What Astronauts Eat In Space
To make most freeze-dried foods , astronauts squeeze water into the food packages and then eat the food after it absorbs the water. Astronauts can use hot water to make hot meals that are tasty and nutritious. Some freeze-dried foods, like fruit , can be eaten dry.
Supplies Astronauts Need In Space
These needs are particularly pressing during spacewalks, when astronauts are outside their ships. As explained by NASA, spacesuits are sophisticated protective garments with oxygen tanks, carbon dioxide scrubbers, active fingertip heaters and other protective measures.
Activity Astronauts Do In Space
The concept of a day aboard an orbiting spacecraft is a little abstract: every 24 hours, astronauts on board the ISS will experience 15 dawns as the station speeds around the world. But human beings have been conditioned by millions of years of evolution to a 24-hour daily cycle, and so-called circadian rhythms of waking and sleeping are hard-wired into our brains and bodies. So astronauts work and sleep to fixed schedules that match these ancient rhythms. Any other arrangement would soon have crews living in a state of permanent jet lag.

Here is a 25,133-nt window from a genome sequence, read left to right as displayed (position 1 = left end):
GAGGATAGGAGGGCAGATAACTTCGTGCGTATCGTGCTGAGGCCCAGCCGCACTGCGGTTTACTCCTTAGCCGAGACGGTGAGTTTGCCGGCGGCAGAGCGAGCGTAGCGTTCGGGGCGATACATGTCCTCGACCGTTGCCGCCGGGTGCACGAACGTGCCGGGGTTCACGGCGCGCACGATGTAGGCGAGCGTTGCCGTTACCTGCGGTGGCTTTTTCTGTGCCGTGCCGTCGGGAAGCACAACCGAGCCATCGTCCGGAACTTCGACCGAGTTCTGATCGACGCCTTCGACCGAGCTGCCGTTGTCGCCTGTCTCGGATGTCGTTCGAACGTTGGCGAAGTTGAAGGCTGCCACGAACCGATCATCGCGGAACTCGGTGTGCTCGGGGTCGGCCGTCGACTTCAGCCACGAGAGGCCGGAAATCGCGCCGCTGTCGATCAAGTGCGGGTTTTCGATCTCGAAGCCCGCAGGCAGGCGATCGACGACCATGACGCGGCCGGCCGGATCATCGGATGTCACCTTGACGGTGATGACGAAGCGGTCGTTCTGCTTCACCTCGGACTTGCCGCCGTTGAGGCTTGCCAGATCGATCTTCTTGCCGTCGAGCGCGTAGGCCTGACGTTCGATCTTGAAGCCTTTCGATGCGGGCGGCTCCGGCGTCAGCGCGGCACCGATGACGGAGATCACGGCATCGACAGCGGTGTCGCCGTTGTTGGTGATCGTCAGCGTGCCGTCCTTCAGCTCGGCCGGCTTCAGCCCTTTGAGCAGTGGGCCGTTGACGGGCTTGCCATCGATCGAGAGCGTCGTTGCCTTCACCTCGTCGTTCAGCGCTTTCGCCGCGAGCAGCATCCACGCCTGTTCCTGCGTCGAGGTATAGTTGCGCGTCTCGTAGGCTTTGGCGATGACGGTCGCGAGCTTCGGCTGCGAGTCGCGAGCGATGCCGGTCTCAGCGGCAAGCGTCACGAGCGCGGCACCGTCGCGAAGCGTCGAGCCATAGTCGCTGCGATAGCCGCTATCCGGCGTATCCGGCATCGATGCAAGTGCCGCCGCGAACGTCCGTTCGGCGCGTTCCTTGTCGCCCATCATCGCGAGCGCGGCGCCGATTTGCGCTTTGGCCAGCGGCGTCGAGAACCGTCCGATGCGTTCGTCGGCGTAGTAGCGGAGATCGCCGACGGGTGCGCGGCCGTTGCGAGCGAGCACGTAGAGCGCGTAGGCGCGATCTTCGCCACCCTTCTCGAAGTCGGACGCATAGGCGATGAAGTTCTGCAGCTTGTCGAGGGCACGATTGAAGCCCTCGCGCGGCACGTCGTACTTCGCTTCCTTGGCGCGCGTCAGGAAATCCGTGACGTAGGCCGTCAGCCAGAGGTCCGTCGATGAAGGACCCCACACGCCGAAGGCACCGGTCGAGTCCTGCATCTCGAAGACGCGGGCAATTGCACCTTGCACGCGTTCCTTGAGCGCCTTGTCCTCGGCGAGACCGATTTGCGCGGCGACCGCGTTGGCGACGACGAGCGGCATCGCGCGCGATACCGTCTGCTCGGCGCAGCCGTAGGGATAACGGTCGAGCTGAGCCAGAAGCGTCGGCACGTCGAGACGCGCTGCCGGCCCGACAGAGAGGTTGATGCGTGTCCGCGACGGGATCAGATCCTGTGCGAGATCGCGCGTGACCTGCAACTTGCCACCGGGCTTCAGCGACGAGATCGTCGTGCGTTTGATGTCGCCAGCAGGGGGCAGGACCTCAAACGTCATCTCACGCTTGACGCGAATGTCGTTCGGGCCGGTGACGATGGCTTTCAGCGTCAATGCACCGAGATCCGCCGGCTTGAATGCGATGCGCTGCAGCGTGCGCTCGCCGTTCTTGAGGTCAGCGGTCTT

In microgravity, astronauts no longer walk to get to different parts of the spacecraft, they float. This means that the bones in the lower part of the body that typically bear weight – the legs, hips and spine – experience a significant decrease in load bearing. This reduction leads to bone breakdown and a release of calcium, which is reabsorbed by the body, leaving the bone more brittle and weak. The release of calcium can also increase the risk of kidney stone formation and bone fractures. To put it in perspective, postmenopausal women who are untreated for bone loss can lose 1 to 1.5 percent of bone mass in the hip in one year while an astronaut can lose the same amount of hip bone mass in a single month. On missions outside Earth’s orbit, radiation exposure may also impact bone loss.